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Lesbian couple married in Mass. seeks annulment in Mo.
ST. JOSEPH, Mo. -- A lesbian married in Massachusetts has filed for an annulment from her partner in Missouri, a state that does not recognize same-sex marriage.
Charisse Y. Sparks went to the 5th Circuit Judicial Court in October asking for an annulment to her marriage with Janet Y. Peters-Mauceri-Sparks. The two women were married in Boston three years ago, less than a year after Massachusetts became the first -- and only -- state to legalized same-sex unions.
Judge Daniel Kellogg said he has taken the matter into consideration and is treating it as an annulment, not a divorce. He has scheduled a hearing for April 2.
The case could have future ramifications, possibly setting a precedent for same-sex cases in Missouri. The state overwhelmingly voted four years ago to limit marriage to unions between one man and one woman.
It's not the first time a gay couple has tried to dissolve a marriage performed in another state.
The Rhode Island Supreme Court ruled in December that a lesbian couple married in nearby Massachusetts could not get a divorce in their home state.
The Rhode Island court said the state's family court does not have the authority to grant the divorce of same-sex couples because Rhode Island lawmakers have not defined marriage as anything other than a union between a man and a woman.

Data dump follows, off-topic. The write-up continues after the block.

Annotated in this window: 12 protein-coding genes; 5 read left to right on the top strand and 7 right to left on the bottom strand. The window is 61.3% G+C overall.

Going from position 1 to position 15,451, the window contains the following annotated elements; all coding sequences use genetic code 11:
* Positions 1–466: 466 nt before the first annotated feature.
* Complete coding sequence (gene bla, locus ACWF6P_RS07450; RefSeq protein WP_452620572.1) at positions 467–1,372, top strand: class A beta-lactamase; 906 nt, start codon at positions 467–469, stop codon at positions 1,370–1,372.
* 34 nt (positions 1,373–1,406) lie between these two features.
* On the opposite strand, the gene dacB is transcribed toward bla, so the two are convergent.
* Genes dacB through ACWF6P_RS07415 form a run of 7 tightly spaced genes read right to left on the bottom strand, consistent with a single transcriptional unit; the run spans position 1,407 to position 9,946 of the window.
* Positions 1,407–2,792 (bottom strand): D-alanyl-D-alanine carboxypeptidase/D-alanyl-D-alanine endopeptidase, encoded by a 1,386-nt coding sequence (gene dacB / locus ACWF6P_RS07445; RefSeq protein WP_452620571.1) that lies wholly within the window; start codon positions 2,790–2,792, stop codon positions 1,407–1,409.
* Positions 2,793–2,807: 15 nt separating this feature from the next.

Rhode Island House majority leader Gordon Fox said last month he would introduce legislation allowing married gay couples to get divorced in the state.
At least nine states have approved spousal rights of some form for gay couples.
Sparks, a doctor for Heartland Health in St. Joseph, married Peters-Mauceri-Sparks in Boston in 2005. They moved to Missouri not long after the ceremony. Sparks has asked for an annulment, saying in a court petition that she does not recognize the marriage.
Her attorney, William Bird, asked in court documents that the marriage be declared invalid because Missouri does not recognize same-sex marriages.
Sparks has referred all media requests to Bird. A receptionist at his law firm said he is not commenting on the case.
Kay Madden, attorney for Peters-Mauceri-Sparks, countered that the union is legal because Missouri courts have long held that out-of-state marriages should be respected in Missouri as long as the marriage was legal in the state it was performed.
She did not return a call seeking comment.